While one of the main themes of Kongi's solo exhibition "Shimmering Star Magenta. Was it a dream or was it real?" (2021, Kogo Gallery) was places and journeys, the show that followed immediately after, "Imaginary Creatures at Dusk 2" (2021, Rüki Gallery) was inspired by Jorge Luis Borges' fictional encyclopedia and followed the theme of imaginary creatures. In Borges' imaginary bestiary an empathic creature named A Bao A Qu can sense the souls of pilgrims coming to the Tower of Victory in Chitor and their inner purity and glow "makes the bluish form it gives off more brilliant".2 Here, colour is the embodiment of happiness, spirituality and inner purity, whereas the fantastic can also act as a metaphor for ordinary reality.

Kongi interprets colour in a similar manner – a chemically pure extract or a complex mixture – as a physical and symbolic quintessence that reveals the core of things and processes, just like an alchemical substance. It can refer to a real or imaginary creature, situation or memory, an emotion or knowledge, a fact of nature or experiences provided by artworks created in different media.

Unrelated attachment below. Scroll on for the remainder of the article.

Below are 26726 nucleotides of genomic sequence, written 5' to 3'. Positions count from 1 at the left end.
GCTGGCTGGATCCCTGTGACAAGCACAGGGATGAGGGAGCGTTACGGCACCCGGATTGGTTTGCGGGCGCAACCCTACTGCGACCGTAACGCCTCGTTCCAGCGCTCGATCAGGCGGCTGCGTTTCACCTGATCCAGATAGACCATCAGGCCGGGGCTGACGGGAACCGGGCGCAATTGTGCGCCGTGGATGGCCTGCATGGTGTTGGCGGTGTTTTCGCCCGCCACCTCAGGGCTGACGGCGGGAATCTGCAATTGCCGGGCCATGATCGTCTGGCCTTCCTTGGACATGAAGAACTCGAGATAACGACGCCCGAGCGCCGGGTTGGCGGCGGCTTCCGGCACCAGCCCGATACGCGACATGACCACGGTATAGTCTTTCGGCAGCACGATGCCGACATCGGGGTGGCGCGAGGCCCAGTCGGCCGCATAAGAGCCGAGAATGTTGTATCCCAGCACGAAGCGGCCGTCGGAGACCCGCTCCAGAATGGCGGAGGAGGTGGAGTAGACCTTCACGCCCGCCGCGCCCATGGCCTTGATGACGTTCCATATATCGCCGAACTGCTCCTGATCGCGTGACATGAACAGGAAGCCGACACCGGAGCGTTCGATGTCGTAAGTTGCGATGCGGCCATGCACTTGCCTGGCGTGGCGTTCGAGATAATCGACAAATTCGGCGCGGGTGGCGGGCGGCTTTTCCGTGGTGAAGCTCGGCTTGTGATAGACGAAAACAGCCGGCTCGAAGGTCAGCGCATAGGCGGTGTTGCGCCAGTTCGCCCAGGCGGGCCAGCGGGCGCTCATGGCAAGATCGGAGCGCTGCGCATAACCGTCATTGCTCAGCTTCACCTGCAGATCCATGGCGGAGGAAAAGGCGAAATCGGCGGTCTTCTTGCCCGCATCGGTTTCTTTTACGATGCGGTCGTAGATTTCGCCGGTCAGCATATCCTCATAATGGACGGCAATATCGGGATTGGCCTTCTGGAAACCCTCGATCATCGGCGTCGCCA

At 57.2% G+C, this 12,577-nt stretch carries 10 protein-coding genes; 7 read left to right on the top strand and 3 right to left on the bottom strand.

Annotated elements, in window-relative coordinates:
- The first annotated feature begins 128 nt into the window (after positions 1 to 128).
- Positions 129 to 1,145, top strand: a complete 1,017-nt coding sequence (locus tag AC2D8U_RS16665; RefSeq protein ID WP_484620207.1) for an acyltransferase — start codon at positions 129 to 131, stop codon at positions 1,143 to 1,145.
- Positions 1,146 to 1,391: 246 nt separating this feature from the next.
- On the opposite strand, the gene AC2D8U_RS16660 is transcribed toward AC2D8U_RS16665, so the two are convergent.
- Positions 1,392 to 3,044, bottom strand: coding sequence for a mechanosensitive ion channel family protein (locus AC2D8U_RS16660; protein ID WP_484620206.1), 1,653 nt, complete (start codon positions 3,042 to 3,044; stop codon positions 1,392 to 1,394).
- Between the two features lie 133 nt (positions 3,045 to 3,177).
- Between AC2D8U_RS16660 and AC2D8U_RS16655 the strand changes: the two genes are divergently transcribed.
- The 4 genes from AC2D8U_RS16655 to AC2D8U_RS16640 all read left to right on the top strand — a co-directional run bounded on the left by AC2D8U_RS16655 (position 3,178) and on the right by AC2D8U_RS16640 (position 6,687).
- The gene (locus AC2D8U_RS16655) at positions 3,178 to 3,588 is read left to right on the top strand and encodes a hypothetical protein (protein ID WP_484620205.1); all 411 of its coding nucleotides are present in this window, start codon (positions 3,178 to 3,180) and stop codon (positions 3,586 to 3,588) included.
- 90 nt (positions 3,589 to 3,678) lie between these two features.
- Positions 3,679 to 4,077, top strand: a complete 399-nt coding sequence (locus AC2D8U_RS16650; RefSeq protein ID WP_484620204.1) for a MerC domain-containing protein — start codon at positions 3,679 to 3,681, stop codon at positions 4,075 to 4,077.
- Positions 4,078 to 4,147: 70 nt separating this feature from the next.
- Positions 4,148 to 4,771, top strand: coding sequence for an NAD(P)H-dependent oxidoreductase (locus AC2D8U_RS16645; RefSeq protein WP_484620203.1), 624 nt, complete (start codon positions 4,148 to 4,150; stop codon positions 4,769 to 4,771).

The abstract forms of Kongi's paintings are sufficiently vague and open to let colour dominate and determine their characteristics and essence. These works are not mimetic, trying to copy objects from our everyday reality, nor do they evoke the regular structures of geometric shapes. Kongi's highly idiosyncratic images seem to have been created first and foremost to make the character of a particular tone or the interplay of colours stand out on the surface.

For example, looking at the paintings exhibited at "Imaginary Creatures at Dusk 2" I noticed that cold tones often dominate on motifs with sharp corners. And the rounder motifs allow certain beautiful colours to leave a cleaner impression, either as a powerful uniform area of colour or a shimmering play of its various tones. The narrower and elongated, more line-like elements are rather light and energetically bright. To create gradients between colours, Kongi provides enough space on the canvas, often this becomes the central part of the painting. The tones grow into one another rather slowly, with almost imperceptible transitions. But sometimes more colourful surfaces also appear, where instead of a peaceful flow of tones, a more varied vibration is generated, which, however, remains within the limits of one colour harmony.